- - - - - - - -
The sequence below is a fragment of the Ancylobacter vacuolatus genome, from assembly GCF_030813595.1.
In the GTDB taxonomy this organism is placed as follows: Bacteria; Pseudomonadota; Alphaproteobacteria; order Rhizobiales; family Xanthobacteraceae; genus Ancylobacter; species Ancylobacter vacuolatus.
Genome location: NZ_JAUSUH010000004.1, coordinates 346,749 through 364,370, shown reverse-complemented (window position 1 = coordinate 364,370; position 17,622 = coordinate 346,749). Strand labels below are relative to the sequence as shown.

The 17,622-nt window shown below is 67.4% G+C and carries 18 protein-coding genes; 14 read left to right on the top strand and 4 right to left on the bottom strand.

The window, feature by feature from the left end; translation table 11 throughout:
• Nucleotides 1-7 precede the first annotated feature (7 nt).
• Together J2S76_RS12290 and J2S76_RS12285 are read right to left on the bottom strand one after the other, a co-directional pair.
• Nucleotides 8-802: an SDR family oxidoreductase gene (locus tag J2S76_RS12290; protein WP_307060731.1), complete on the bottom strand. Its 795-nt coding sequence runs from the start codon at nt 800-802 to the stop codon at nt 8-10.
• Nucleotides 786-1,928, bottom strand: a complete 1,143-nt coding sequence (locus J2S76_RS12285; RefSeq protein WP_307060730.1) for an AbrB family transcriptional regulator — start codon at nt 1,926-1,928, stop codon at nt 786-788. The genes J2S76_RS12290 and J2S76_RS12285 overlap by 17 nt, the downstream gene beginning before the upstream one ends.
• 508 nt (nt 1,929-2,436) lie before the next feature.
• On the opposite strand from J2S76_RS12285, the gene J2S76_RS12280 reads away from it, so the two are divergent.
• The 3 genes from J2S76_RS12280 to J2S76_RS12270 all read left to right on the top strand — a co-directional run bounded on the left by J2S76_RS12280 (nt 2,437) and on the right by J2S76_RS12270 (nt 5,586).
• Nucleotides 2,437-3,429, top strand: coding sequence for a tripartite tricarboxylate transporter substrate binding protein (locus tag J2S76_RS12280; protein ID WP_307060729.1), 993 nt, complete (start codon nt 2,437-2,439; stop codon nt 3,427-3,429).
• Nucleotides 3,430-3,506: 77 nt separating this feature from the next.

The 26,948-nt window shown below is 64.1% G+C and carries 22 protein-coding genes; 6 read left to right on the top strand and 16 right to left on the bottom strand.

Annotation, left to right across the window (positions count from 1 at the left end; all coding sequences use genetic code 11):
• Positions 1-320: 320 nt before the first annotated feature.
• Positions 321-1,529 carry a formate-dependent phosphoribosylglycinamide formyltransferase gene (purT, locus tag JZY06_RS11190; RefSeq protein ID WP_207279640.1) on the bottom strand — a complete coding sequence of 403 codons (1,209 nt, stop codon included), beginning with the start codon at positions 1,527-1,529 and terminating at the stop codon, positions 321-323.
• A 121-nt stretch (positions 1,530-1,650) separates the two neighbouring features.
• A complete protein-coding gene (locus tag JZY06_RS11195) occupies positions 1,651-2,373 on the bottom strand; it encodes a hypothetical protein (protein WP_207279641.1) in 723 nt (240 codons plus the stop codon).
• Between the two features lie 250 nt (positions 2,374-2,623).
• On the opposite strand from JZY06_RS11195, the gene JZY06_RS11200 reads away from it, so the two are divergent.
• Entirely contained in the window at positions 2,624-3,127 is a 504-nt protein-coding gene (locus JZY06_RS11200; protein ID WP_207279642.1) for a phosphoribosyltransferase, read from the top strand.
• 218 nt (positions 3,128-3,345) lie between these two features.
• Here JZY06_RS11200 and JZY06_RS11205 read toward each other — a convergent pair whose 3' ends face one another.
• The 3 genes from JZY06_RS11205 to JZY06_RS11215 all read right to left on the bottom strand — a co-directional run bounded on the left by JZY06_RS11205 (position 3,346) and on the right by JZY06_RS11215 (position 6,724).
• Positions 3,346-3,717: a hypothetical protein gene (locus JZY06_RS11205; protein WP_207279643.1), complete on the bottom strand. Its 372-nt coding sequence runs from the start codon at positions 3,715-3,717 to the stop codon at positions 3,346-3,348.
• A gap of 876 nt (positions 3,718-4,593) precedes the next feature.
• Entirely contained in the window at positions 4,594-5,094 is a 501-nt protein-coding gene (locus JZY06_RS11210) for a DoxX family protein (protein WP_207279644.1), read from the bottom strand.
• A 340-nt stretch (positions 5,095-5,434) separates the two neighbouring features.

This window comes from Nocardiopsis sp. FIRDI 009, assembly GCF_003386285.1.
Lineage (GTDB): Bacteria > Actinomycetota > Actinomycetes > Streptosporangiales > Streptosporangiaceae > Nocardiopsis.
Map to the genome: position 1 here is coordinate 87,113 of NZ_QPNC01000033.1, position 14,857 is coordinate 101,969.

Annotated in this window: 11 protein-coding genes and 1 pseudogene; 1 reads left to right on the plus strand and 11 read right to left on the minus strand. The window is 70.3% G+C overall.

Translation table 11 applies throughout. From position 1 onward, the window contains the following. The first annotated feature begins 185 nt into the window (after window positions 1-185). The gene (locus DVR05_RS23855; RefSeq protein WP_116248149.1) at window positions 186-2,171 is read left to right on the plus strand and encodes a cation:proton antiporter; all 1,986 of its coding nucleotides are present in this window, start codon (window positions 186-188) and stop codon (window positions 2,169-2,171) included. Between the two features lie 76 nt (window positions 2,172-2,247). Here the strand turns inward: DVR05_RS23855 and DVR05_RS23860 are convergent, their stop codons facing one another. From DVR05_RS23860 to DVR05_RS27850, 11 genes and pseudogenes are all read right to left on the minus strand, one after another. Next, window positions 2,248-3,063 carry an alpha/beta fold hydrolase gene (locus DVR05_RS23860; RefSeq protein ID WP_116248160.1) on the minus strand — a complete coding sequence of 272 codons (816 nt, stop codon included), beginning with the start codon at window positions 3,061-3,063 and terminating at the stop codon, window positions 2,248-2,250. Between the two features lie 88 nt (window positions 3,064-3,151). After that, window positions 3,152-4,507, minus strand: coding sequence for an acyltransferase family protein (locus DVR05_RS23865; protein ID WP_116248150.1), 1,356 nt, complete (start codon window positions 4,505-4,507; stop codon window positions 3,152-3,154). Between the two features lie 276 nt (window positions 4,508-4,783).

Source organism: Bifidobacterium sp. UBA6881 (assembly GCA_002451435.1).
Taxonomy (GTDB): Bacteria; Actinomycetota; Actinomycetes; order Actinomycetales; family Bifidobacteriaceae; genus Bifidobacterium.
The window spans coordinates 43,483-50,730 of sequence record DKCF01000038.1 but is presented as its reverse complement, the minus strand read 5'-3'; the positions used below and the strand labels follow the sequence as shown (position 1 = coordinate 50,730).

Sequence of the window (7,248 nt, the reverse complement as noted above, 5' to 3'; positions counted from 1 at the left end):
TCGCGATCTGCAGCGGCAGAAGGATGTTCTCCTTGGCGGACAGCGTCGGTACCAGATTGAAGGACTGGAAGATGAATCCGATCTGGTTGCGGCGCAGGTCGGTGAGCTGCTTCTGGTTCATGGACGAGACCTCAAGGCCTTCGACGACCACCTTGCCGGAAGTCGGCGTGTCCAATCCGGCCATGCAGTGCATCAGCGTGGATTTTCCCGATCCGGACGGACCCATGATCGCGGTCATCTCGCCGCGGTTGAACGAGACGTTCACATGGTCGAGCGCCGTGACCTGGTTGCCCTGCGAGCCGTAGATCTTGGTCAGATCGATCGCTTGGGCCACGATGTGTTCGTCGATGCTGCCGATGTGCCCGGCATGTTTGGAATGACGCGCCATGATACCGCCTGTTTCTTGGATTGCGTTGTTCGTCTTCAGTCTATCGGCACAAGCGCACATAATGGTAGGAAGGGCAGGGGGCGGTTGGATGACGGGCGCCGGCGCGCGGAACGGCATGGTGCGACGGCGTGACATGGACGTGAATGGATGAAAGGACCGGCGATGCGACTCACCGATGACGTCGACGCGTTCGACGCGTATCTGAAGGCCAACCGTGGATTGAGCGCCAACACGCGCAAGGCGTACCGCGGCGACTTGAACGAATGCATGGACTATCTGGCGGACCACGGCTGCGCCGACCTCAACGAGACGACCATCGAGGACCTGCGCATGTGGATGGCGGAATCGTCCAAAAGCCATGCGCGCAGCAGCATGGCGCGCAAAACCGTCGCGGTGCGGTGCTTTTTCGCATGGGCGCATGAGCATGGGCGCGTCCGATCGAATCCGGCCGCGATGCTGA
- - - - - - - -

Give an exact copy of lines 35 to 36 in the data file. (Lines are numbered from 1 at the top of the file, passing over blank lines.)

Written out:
Translation table 11 applies throughout. From position 1 onward, the window contains the following. The first annotated feature begins 185 nt into the window (after window positions 1-185). The gene (locus DVR05_RS23855; RefSeq protein WP_116248149.1) at window positions 186-2,171 is read left to right on the plus strand and encodes a cation:proton antiporter; all 1,986 of its coding nucleotides are present in this window, start codon (window positions 186-188) and stop codon (window positions 2,169-2,171) included. Between the two features lie 76 nt (window positions 2,172-2,247). Here the strand turns inward: DVR05_RS23855 and DVR05_RS23860 are convergent, their stop codons facing one another. From DVR05_RS23860 to DVR05_RS27850, 11 genes and pseudogenes are all read right to left on the minus strand, one after another. Next, window positions 2,248-3,063 carry an alpha/beta fold hydrolase gene (locus DVR05_RS23860; RefSeq protein ID WP_116248160.1) on the minus strand — a complete coding sequence of 272 codons (816 nt, stop codon included), beginning with the start codon at window positions 3,061-3,063 and terminating at the stop codon, window positions 2,248-2,250. Between the two features lie 88 nt (window positions 3,064-3,151). After that, window positions 3,152-4,507, minus strand: coding sequence for an acyltransferase family protein (locus DVR05_RS23865; protein ID WP_116248150.1), 1,356 nt, complete (start codon window positions 4,505-4,507; stop codon window positions 3,152-3,154). Between the two features lie 276 nt (window positions 4,508-4,783).

Source organism: Bifidobacterium sp. UBA6881 (assembly GCA_002451435.1).